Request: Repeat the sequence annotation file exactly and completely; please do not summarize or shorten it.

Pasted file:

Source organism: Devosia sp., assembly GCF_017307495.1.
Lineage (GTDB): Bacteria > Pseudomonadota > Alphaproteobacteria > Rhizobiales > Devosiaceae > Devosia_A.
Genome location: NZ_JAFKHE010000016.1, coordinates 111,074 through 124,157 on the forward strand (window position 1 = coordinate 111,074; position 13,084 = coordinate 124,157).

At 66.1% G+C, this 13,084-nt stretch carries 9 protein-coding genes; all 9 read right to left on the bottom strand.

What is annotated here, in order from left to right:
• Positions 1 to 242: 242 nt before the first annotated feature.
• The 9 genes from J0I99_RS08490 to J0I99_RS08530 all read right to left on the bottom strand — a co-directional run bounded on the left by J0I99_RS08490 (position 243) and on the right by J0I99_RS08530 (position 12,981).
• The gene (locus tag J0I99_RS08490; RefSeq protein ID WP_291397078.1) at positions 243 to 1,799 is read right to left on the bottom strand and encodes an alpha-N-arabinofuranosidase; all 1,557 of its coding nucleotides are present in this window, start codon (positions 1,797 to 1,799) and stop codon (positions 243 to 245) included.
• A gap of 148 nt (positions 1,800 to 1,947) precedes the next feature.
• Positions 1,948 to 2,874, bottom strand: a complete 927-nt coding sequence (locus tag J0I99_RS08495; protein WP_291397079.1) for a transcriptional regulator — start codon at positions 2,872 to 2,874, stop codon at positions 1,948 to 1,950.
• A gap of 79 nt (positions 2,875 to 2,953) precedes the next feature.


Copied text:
Source organism: Devosia sp., assembly GCF_017307495.1.
Lineage (GTDB): Bacteria > Pseudomonadota > Alphaproteobacteria > Rhizobiales > Devosiaceae > Devosia_A.
Genome location: NZ_JAFKHE010000016.1, coordinates 111,074 through 124,157 on the forward strand (window position 1 = coordinate 111,074; position 13,084 = coordinate 124,157).

At 66.1% G+C, this 13,084-nt stretch carries 9 protein-coding genes; all 9 read right to left on the bottom strand.

What is annotated here, in order from left to right:
• Positions 1 to 242: 242 nt before the first annotated feature.
• The 9 genes from J0I99_RS08490 to J0I99_RS08530 all read right to left on the bottom strand — a co-directional run bounded on the left by J0I99_RS08490 (position 243) and on the right by J0I99_RS08530 (position 12,981).
• The gene (locus tag J0I99_RS08490; RefSeq protein ID WP_291397078.1) at positions 243 to 1,799 is read right to left on the bottom strand and encodes an alpha-N-arabinofuranosidase; all 1,557 of its coding nucleotides are present in this window, start codon (positions 1,797 to 1,799) and stop codon (positions 243 to 245) included.
• A gap of 148 nt (positions 1,800 to 1,947) precedes the next feature.
• Positions 1,948 to 2,874, bottom strand: a complete 927-nt coding sequence (locus tag J0I99_RS08495; protein WP_291397079.1) for a transcriptional regulator — start codon at positions 2,872 to 2,874, stop codon at positions 1,948 to 1,950.
• A gap of 79 nt (positions 2,875 to 2,953) precedes the next feature.